PSl. *xǫsa ‘robbery, trap’ (f. ā-stem) SCS xusarь, xusьnikъ ‘robber’; RCS xusiti ‘to rob’, xusovati ‘to take hostage’, xusa ‘trap’; OP chąsa, chąza ‘band of robbers’; chąśba, chąźba, chądźba ‘robbery, theft’; S/Cr. husa (arch.) ‘trap, invasion, plundering’; MBg Χονσά ‘παρὰ Βουλγάροις οἱ κλεπταί (with the Bulgarians the thieves)’ (attested in the Suda)…

    PGmc. *hansō- ‘band of warriors, cohort’ (f. ō-stem) Goth. hansa ‘troop, cohort, retinue’; OHG hansa ‘cohort’; MHG hans(e) ‘merchant’s guild’; G Hanse ‘Hanseatic League’, Hans(e) (dial. Carinth.) ‘chatter’; OE hōs ‘band, troop’; MLG hanse ‘merchant’s guild’

    Etymology: The attested Germanic forms go back to PGmc. *hansō-, which is supposed to have originally meant ‘band of warriors’. The meaning ‘economic organisation’ (as in the famous Low German Hanse ‘Hanseatic League’) developed later in West Germanic. The further etymology of PGmc. *hansō- is unclear. Kroonen tentatively supposes a formation *kom-sh₂-eh₂-, containing the root *seh₂- ‘to bind’ (2013: s.v. hansō-).

    The word was borrowed from Germanic into Finnic as kansa ‘people, society’. The Germanic *hansō- apparently made a less favourable impression on the Proto-Slavs, for the word has a predominantly negative connotation in Slavic. The word was borrowed into Proto-Slavic as *xǫsa ‘robbery, trap’. The phonological correspondence between the Slavic and Germanic forms is flawless. Semantically, the connection is clear if we envisage the Germanic *hansō- as a band of warriors who went on marauding expeditions among the Proto-Slavs. There is no phonological indication as to the exact donor of PSl. *xǫsa.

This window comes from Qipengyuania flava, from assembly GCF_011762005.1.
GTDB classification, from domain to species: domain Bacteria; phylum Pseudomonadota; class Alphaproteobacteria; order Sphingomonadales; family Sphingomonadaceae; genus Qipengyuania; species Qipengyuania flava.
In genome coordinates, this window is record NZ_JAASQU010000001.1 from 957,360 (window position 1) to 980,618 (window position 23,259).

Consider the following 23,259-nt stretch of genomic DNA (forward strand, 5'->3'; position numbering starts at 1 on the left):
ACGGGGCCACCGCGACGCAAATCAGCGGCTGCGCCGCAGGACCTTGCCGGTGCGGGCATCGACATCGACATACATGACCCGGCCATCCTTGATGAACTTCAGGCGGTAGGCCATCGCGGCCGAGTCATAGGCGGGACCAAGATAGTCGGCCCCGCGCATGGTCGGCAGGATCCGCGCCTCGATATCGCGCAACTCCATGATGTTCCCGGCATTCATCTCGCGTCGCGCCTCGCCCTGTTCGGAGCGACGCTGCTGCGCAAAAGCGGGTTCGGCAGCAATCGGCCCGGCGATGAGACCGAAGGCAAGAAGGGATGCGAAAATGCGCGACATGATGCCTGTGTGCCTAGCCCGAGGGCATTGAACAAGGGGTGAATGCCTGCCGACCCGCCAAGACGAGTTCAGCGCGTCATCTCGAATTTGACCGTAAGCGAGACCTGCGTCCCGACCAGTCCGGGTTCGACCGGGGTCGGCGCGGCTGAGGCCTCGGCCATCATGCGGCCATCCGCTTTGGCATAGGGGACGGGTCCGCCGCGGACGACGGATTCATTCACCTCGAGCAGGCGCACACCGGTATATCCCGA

(Kazakh қазақ qazaq, and thus Ukrainian козак and Russian казак ‘Cossack’, is also usually said (e.g. Pritsak 2006) to have originally meant something like ‘freebooter in a frontier region, raider’. Not exactly as bad as ‘thief’, but a similar sort of amelioration in meaning.)

    I wonder if LH readers know of any other examples of this syndrome.

  46. In English, there is the respectable brigade beside the brigand, …

    I’m aware of English ‘brig’. short for ‘brigantine’ (from Italian “skirmisher, pirate, brigand”) a particular rig of vessel. (‘Hermaphrodite brig’ is a even more particular rig.)

    ‘Brig’ came to mean ‘prison’, “from the use of such ships as prisons” .

  47. So hussar = Hansa? Wonderful stuff, thanks for that!

  48. John Cowan says